Technology, how it's changed what we do!


#1

Look at how the computer age has changed the field of collecting! What used to be done my phone and mail is now done by PC. Once where we searched pages of written material for tidbits, now we search keywords on a computer.

It took me weeks of research, on and off the computer, to learn about steel shot loaded shells from just a few decades past. Three decades from now someone will pick up a Winchester shell with Blind Side written on it, do an online search and learn all you need to know in full living color!
youtube.com/watch?v=W_6cRPnHW8g


#2

Yes but the internet is riven with half truths and inaccuracy. Swings and roundabouts. For example with this particular subject, the ammo industry has spent decades telling us that mis-shapen shot was a no-no and their fantastic shot protecting wads would prevent it. now we are expected to make a leap of faith and buy these cartridges.

If P T Barnum was alive today he would be a cartridge salesman.


#3

I’d like to know how the hex shot is manufactured.

Back when I was shooting skeet extensively (which was over 10 years ago), I always loaded reclaimed shot when I could get it. My scores always went up with it. So shot deformation does have its advantages. Not knowing, I can see that a highly ordered deformed shot might work to tighten patterns where a random deformation opens the pattern.

The world is riven with half-truths and falsehoods (inaccuracy), especially from politicians and the news media.

Just as fishing lures are intended to catch more fishermen than fish, so it is with many items at the retail level. Case in point- look at LeveRevolution.


#4

The trouble with the internet is you often find the same text (complete with errors) copied and pasted onto 5 or 6 different sites. Myths also spread much faster via forums, especially where firearms and ammunition are concerned.


#5

Dennis
Skeet is a reverse logic in terms of shotgun patterns, compared to say DTL. you want the maximum spread ASAP. The various shooting bodies banned spreaders for skeet but had no control over the shot. In Britain around the 1970s there was a thing called “plomb disco”. Shot passed through rollers to flatten it and create wider dispersal.
When a charge of shot leaves a barrel en mass the air rushing through the mass creates uneven side pressures blowing the mass apart. Unevenly shaped shot accentuates the uneven air flow dispersing the shot sideways even faster.
Plomb disco came and went like so many of these things do. Maybe this shot is another attempt at doing the same thing.

Here in Britain I am more than a bit bemused at the tendancy of cartridge manufacturers to keep reducing the shot charge in cartridges, purely driven by cost I feel sure. When I was a lad 1 1/8oz was the normal load. 1oz came along and now some of the cartridge manufacturers are pushing 7/8oz loads. How can that be good for business? Suddenly “less is more” I don’t think so.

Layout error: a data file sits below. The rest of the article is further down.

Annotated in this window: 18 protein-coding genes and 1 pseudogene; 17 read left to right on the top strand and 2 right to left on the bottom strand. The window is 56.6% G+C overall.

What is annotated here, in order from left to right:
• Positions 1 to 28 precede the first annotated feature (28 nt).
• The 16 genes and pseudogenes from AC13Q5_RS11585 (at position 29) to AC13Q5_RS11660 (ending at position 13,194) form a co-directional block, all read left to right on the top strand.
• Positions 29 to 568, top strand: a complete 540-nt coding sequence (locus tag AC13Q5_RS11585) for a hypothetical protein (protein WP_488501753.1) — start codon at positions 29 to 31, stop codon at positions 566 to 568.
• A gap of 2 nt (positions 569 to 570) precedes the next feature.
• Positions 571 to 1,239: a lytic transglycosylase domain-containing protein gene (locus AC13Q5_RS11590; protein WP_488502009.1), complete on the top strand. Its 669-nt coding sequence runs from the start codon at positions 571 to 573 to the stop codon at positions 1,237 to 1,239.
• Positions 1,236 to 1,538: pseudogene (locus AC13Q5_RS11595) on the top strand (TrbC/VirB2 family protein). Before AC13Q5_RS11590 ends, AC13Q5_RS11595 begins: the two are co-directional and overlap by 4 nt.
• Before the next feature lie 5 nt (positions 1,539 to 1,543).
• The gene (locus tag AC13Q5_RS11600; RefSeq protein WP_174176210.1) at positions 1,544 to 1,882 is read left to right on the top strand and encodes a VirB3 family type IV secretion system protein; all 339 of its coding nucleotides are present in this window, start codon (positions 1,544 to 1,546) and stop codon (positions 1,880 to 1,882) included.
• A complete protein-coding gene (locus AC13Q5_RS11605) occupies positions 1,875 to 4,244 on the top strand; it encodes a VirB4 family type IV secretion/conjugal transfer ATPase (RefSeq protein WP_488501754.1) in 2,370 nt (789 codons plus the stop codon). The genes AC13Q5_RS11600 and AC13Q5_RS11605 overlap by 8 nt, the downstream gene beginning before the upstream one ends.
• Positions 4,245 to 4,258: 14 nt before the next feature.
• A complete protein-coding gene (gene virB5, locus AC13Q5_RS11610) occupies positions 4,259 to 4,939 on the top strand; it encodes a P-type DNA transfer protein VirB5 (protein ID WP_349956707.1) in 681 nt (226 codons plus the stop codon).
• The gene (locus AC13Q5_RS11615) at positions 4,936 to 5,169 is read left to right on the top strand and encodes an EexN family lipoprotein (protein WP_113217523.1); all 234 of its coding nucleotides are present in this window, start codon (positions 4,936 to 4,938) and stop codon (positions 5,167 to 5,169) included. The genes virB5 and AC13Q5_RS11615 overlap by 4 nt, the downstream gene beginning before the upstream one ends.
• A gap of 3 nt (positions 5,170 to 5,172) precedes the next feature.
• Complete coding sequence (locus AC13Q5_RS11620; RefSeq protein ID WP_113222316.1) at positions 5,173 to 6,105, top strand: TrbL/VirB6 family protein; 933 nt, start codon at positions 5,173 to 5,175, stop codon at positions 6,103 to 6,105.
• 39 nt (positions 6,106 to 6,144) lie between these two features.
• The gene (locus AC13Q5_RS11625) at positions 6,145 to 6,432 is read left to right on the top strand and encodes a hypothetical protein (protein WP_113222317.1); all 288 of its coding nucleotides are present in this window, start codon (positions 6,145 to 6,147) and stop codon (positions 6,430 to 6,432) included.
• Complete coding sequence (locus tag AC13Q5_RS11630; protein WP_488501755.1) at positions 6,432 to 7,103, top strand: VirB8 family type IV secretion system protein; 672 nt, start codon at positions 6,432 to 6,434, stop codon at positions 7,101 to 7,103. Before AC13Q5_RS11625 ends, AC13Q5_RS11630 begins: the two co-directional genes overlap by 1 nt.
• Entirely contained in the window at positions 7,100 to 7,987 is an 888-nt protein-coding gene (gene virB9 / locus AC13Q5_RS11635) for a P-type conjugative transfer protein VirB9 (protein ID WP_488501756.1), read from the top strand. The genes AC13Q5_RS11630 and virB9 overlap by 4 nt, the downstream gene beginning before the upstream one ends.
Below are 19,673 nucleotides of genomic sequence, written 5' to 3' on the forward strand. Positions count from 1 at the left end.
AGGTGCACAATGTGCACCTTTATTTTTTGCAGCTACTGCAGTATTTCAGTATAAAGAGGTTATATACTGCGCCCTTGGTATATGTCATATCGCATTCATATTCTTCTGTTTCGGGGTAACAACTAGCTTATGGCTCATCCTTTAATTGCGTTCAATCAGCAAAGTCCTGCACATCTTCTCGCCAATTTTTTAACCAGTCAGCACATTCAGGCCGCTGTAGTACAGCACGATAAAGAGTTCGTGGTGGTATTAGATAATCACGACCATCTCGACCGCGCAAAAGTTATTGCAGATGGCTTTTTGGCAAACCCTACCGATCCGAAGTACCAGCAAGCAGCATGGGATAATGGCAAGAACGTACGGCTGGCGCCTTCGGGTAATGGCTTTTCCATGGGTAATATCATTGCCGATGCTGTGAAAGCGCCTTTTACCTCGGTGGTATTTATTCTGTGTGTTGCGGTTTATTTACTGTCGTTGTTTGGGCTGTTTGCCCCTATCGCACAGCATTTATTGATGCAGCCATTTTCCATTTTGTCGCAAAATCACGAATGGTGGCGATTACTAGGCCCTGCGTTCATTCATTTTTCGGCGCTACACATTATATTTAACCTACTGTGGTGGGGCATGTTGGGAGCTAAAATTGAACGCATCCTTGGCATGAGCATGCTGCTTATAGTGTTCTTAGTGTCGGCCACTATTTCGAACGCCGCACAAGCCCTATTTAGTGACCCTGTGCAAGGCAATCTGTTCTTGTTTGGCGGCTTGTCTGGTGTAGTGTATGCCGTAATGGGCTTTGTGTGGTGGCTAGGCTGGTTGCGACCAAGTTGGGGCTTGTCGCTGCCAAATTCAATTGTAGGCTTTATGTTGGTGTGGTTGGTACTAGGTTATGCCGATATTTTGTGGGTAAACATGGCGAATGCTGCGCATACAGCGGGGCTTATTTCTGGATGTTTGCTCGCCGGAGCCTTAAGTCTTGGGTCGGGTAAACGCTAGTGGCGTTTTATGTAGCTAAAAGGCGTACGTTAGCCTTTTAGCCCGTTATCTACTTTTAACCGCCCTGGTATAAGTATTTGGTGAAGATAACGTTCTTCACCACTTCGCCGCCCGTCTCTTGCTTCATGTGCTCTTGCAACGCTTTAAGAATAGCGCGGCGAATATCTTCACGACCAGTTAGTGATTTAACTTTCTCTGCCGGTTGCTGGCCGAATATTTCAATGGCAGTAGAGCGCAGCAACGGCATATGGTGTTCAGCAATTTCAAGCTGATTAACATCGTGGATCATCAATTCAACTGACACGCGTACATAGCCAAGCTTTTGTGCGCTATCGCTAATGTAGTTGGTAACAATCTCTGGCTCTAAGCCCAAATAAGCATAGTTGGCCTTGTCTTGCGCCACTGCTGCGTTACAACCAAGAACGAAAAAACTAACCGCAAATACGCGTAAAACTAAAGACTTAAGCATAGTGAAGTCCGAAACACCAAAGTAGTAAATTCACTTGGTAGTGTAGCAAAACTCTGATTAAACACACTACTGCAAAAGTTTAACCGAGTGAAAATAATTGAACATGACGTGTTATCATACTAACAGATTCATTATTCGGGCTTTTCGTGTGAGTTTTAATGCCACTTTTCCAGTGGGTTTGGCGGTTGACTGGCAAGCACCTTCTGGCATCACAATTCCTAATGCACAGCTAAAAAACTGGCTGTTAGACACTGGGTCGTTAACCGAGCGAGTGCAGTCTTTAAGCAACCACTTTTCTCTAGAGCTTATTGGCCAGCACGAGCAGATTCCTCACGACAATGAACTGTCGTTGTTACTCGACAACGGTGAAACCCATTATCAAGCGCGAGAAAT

#6

Shot load depends on your use. For 12 gauge skeet shooters, I’d say that most of them I know use 7/8 oz or 1 oz loads. They seem to work just fine in breaking birds, and they are a lot easier on the shoulder after firing 4 or more rounds (25 shots/round) of skeet. It’s not at all unusual for some skeet shooters to do as well, or better, in the 20 gauge stage, as they do with a 12 gauge. In fact, I had one friend that used a 20 gauge in the 12 gauge stage for just that reason. So within limits, shot mass is not a critical variable in skeet due to the close ranges involved.

In my case, as I take blood anticoagulants for a heart condition, shooting any load over one ounce causes me extensive shoulder bruising after just a few shots. So I have to go with light loads with less shot. A secondary reason for lighter shot loads is with the price of lead shot being what it is, if you are a reloader, your money goes substantially further (or more bangs for your buck).

For hunting other than rabbits, squirrels, and doves, more shot weight is usually called for. But even on a good day, most hunters won’t fire nearly as many shells as a clay bird shooter.

By the way, don’t (didn’t) some european shotshells use square shot for spreader loads?


#7

[quote=“DennisK”]

By the way, don’t (didn’t) some european shotshells use square shot for spreader loads?[/quote]
Yes definitely I can remember the pictures but never knowingly saw any cartridges. I think it fell at the fence marked “cost”.

Mind you we used to cut shot from sheets of roofing lead. Not for spreader loads but just because we were into anything that could save a bit of money.